Ross Indian rider Joe Sloup leading a WTB/Cunningham rider (possibly Roy Rivers)

By Zap

The date was sometime in the summer of 1987. The place was Big Bear, California, and the event was the NORBA National that was annually held in the high-mountain hamlet overlooking the greater Los Angeles and Riverside lowlands. I have to say, if ever there was a photo that represented a “Back to the Future” theme as well as this one, I’d be surprised to see it!

As I looked at the shot of SoCal mountain bike icon and Ross Indian rider Joe Sloup leading a WTB/Cunningham rider (possibly Roy Rivers) up the dusty fire-road climb, I couldn’t help but think that a modern version of the photo could have just as easily been shot a week prior. That was when I was pedaling up the local Brown Mountain fire road on my gravel bike amid a sea of mountain bikers.


Friendly as most everyone is, I always seem to encounter a few overdressed mountain bikers who appear to take umbrage at my easily passing by wearing nothing but Lycra and pushing a 40×36 gear. Something along the lines of, “Oh, look at the racer go!” is what I frequently hear as I do my best to get to the top of the four-mile climb in less than the two hours I’m guessing it must take them as they stay stuck in their 34×50 gear.

More than a few old friends of mine seem to enjoy pointing out the irony of how 30 years ago I was a devout flat-handlebar kind of guy who generally eschewed all things with a “curly” bar. These days, it’s just the opposite. My how times have changed!

Is it just because I’m older and slower that I now prefer what’s popularly known as a “gravel bike” as my sole ride for my off-road endeavors? Possibly. Still, I’ve lost track of how many times I’ve stayed glued to the rear wheel of a full-suspension bike descending a fire road at speed. Sure, the stutter bumps are tough to handle in the drops, and most often the only suspension I have is the air volume in my 40mm tires. But herein lies the appeal of riding a gravel bike off-road—the challenge.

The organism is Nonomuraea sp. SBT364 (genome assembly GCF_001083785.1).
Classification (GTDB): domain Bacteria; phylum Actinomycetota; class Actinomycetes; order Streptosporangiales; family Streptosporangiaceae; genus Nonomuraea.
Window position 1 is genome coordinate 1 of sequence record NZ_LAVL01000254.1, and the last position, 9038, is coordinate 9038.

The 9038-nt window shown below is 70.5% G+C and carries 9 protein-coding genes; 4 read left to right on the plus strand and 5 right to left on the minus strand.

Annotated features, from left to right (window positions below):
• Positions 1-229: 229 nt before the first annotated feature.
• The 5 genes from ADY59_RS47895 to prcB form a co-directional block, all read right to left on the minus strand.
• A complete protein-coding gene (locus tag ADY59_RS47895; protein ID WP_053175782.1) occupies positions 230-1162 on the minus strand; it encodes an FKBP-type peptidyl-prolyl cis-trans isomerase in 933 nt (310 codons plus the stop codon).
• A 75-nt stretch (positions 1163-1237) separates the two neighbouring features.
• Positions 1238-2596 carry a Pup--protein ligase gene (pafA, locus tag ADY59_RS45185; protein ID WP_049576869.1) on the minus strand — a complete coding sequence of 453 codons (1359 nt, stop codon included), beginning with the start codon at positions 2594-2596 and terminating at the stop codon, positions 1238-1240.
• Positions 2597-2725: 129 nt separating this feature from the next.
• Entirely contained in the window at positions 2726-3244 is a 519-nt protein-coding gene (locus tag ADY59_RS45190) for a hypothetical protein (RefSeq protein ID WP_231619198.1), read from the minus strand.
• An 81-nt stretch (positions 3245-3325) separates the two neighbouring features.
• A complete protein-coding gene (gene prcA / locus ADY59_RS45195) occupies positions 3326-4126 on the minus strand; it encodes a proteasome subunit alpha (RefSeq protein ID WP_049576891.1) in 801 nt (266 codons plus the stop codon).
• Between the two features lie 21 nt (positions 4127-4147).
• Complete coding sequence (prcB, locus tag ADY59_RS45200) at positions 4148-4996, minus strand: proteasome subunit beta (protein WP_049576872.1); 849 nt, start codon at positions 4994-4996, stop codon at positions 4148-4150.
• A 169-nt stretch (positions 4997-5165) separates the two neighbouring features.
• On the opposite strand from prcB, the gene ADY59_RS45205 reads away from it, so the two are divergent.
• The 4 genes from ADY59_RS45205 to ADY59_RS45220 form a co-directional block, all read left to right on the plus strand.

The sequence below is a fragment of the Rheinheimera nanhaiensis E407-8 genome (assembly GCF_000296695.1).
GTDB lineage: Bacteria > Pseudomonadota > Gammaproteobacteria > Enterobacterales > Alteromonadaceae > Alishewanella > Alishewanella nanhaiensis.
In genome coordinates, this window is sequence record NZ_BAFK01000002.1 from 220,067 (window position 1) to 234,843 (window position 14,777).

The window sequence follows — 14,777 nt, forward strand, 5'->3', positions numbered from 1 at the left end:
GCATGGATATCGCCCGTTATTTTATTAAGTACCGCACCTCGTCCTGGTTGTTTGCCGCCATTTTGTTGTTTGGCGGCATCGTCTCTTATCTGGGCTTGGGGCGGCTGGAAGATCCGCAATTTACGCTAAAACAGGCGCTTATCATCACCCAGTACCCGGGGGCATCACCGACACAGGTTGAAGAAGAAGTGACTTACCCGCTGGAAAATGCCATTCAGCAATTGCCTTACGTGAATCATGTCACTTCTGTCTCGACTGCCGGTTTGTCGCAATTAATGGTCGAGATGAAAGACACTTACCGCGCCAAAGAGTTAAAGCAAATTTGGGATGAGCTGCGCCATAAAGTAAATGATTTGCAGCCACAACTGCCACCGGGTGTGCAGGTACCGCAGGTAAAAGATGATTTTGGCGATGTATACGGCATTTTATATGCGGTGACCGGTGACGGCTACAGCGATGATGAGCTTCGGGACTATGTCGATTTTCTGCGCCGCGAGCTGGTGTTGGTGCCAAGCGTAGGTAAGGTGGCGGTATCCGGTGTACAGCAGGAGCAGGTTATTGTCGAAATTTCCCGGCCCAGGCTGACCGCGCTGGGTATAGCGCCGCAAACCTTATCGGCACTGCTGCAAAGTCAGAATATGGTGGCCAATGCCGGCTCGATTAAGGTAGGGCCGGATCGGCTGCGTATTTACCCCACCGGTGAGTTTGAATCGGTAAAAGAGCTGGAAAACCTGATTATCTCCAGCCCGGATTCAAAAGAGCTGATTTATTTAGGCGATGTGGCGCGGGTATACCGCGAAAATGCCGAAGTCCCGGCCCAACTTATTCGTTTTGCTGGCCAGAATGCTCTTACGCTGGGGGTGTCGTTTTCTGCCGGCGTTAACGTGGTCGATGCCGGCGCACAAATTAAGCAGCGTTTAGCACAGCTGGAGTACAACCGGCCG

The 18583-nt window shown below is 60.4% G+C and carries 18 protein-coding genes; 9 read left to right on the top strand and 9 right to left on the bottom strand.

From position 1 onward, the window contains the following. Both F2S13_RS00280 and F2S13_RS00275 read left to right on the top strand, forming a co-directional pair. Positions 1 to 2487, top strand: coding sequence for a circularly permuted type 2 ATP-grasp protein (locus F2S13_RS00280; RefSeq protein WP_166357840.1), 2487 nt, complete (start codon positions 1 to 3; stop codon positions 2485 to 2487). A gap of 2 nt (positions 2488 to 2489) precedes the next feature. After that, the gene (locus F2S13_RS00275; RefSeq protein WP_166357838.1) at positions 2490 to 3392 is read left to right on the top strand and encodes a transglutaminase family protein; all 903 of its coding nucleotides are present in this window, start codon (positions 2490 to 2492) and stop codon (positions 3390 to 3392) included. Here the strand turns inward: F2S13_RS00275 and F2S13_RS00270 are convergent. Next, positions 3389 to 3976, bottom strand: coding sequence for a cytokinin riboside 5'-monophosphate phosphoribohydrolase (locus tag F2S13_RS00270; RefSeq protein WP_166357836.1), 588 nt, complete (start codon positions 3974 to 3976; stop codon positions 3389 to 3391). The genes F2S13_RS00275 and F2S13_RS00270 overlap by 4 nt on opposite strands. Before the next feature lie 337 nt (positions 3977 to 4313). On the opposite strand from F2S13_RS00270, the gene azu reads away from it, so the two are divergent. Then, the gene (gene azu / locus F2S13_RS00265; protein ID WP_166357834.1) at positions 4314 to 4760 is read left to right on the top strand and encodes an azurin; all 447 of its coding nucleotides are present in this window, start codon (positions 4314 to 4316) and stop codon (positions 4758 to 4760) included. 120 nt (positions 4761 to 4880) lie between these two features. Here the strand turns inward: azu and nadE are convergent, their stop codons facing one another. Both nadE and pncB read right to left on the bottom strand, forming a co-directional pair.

Yeah, I admit it. I’m old. I was around before Tinker Juarez rode his first mountain bike race, when Ned Overend still rode for Schwinn and, well, you get the point. I grew up riding rigid bikes back when the thin-wall Easton Hyperlite handlebar was the greatest invention ever, thanks to the small amount of comfort it provided over a rigid fork.

Now, don’t get me wrong. When I raced the Mammoth Mountain Kamikaze for the first time with a RockShox fork (in 1991), I was sold on front suspension. And a year later when I rode the Porcupine Rim Trail in Moab for the first time on a Gary Fisher RS-1, I was sold on full suspension.

In fact, even now, with the advent of short-travel (30mm) forks for gravel bikes, I appreciate the extra speed and control they provide over the stutter bumps. But for me, that’s all I need. Everyone is different. I get it. But to me, it is no different from sailing across the English Channel in a dinghy versus a 60-foot cabin cruiser. I just don’t see any inherent challenge riding a bike with 6 inches of travel, along with a 160mm dropper post and 2.4-inch tires.

Equally irksome to me is the number of mountain bikers I’ve met in the JPL parking lot (that acts as the start of the Brown Mountain climb) who’ve all driven their bikes to the trailhead despite living within a 10-mile radius.


I know, I know. My OMOTP (old man on the porch) syndrome is once again rearing its ugly head. The thing is, just as I frequently tell my daughter when she reminds me that I can eat more than one graham cracker for dessert, it’s okay to try to get by with less. For me, it’s not the equipment that makes the experience; it’s the experience that makes the experience.

Sure, I may have to go slower through super-rough sections on a gravel bike, but each section also represents a delicate and technical challenge that anyone riding an SUV-like mountain bike would never experience. I also enjoy riding to the ride, which an 18-pound gravel bike is much more efficient for. In fact, one 60-mile gravel ride I do actually includes only about eight miles of dirt.

Thirty-four years ago, I watched these two riders battle it out on two different types of off-road bicycles. Never in a million years would I have guessed that someday in the future history would be repeating itself on my local ride.

Back to the future indeed! 

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